Austin had not seen the Seth Rollins and Bray Wyatt promos, so he asked Keller’s thoughts. Keller summarized the botched comeback last year where they turned him heel, but he was better this week with some “good lines” in standing up to Bray. Austin said one of Seth’s problems is that his promos aren’t “organic” and people don’t believe “he believes what he’s saying.” Austin brought up Mojo Rawley’s promo from Smackdown and praised it as “excellent.” “Watch how relaxed that guy is. It looked like a damn shoot.” He said if Seth could “come across like that” and use more diaphragm, keep the mic closer to his mouth, have “more emotion” and “some god***ed venom,” he could really hit his stride. He said people need “to care more for him.”
The conversation moves to Bray Wyatt and how his mic work has been recently. Austin’s opinion on Wyatt is that “as magical and wonderful and eloquent and articulate as he is,” they often have him go out and talk too long and what he says ends up not mattering. Keller said there have been promos recently that he’s liked better than he used to but that Wyatt is still “sing-song scripted sounding” and his act feels more like “community theater” than a real human being. Keller stated that because Bray’s dialogue is so complex, it almost has to be scripted, but if he could become more comfortable with the delivery and play down those theater mannerisms, it might get to the best “landing place” for the character and its portrayal. Austin suggested Bray needs to be “taken in a more serious light.” Keller responded, “He’s gotta win,” which Austin agreed, “You godd*** right,” but that his win/loss record is “on the office.”
Smackdown and a breakdown of Jinder Mahal and Randy Orton
The two men move onto Smackdown. Keller wanted to know Austin’s thoughts on Jinder Mahal since they last talked. Keller brought up their last conversation where he compared Mahal to Al Perez, meaning “he looks the part, but when he comes on the screen you’re like, eh, I kinda know what’s gonna happen here and take a break.” Keller’s opinion hasn’t changed much since that time. Austin likes Mahal’s promos when he switches to speaking Punjabi as that’s when “he starts throwing,” and the crowd starts giving him heat. He needs to “force feed them” that more, Austin said, and try to find in his English promos the fire he has in the Punjabi promos. He also made the point that nobody is scripting those short promos in Punjabi for him, so it’s the lack of scripting that makes it feel more real. He said, of course, that “wins will matter” also.
Keller wonders if Mahal can reach “a level” that makes up for the fact that “there was no foundation to the booking.” Jinder’s look and entrance make people think he’s a star, but he is saying the same thing in the same way during his promos. Austin said that his in-ring work will be important as well and that he should avoid the trend towards spots and “go away from” the athleticism and simply be strong. However, Austin isn’t familiar with his in-ring work much and said he will watch tapes and perhaps talk about it next week with Keller. Austin does have some empathy for Jinder, though, as he said having a strap put on you suddenly is a “head trip.”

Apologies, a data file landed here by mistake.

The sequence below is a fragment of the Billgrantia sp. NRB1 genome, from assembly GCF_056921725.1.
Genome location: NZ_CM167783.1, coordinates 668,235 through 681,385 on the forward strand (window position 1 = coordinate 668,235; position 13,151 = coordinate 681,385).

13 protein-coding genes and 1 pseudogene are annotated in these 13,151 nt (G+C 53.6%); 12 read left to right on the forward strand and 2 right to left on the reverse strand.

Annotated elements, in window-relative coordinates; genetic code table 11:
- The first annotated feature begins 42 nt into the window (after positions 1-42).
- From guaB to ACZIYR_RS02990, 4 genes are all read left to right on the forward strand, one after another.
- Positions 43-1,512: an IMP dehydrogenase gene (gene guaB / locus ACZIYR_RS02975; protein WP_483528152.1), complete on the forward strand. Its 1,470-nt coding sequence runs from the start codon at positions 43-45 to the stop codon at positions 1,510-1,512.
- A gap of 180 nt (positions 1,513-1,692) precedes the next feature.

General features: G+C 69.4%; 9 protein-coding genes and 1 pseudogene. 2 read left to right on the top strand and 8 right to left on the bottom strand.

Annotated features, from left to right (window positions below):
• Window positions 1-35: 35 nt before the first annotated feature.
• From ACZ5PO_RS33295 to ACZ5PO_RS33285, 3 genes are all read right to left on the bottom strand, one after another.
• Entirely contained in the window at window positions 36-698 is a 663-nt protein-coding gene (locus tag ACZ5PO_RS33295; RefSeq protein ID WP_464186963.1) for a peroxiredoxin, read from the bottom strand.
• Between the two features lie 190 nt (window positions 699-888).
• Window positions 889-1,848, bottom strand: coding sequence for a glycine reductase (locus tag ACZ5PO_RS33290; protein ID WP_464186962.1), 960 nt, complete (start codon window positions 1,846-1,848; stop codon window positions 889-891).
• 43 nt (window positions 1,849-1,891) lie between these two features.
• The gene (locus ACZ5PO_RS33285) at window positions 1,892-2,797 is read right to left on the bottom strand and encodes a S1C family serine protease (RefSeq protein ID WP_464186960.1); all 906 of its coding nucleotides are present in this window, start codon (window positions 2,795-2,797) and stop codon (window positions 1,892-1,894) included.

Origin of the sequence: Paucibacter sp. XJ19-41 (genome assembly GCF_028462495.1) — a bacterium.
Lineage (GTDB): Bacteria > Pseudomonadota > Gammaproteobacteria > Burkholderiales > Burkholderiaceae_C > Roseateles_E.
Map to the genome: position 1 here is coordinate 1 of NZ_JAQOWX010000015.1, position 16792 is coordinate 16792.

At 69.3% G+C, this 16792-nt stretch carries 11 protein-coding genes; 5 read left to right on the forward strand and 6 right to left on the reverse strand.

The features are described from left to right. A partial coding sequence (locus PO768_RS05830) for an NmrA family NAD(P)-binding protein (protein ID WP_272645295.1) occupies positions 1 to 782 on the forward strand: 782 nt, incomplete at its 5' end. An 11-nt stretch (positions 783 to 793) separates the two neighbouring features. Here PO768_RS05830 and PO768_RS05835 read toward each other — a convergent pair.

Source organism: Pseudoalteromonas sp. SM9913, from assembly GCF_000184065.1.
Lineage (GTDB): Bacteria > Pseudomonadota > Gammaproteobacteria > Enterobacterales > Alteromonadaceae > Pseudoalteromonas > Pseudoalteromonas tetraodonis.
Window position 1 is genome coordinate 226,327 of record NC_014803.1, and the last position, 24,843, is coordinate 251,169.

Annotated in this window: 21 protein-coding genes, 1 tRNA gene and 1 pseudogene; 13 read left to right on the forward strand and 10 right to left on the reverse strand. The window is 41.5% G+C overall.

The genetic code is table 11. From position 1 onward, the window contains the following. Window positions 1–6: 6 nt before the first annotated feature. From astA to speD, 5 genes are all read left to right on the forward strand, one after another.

He recalled winning the TV title from Bobby Eaton and how it made him think he was good but realizes now that he “couldn’t lace Bobby Eaton’s boots” back then. He said there is so much to learn about being a champion, such as how to defend the title properly and how to make the babyface look good in a loss. He said Jinder has to “grow into it.” Keller stated that Jinder has to learn to “be more subtle” and get rid of the over-the-top sneer. He argued that people would dislike him if he simply “carries himself with such pristine meticulousness” as he has been. Austin confirmed: “He’s trying too hard.” He continued, “If he can make that s**t real…it won’t be so shtick-ish.”
Austin, however, praised Orton’s fire on Tuesday night. He said the half victory lap after his RKO on Mahal, his pounding of the barricade, and running into the crowd allowed “the people to come to him and he let them in.” Keller loved his description of Orton “letting the crowd in” and said it articulated what he’s been trying to say about Orton’s commitment recently. Keller thinks Jinder will win, and Austin said, “I’m in on this ride.” Keller briefly brought up John Cena being called a “free agent” on television this week and wondered if it was a swerve where Cena will devote himself to Smackdown and challenge Jinder or if they are looking for him to move between brands as a ratings spike.
Money in the Bank, Mojo Rawley, and the Fashion Files
Austin had not seen the A.J. Styles, Shinsuke Nakamura, and Sami Zayn backstage segment, so Keller explained it to him. He said they portrayed Sami as a “flaky, talkative guy who is insecure” and that seeds were planted for something between A.J. and Shinsuke having a friendship that will eventually lead to a match after something goes down. Austin discussed a different solo promo of Zayn’s that he saw on the Network where he “felt a little edge” that gave Zayn more of an “identity.” He said if that’s not the seeds of a heel turn then it’ll still work to add intensity to him as a babyface.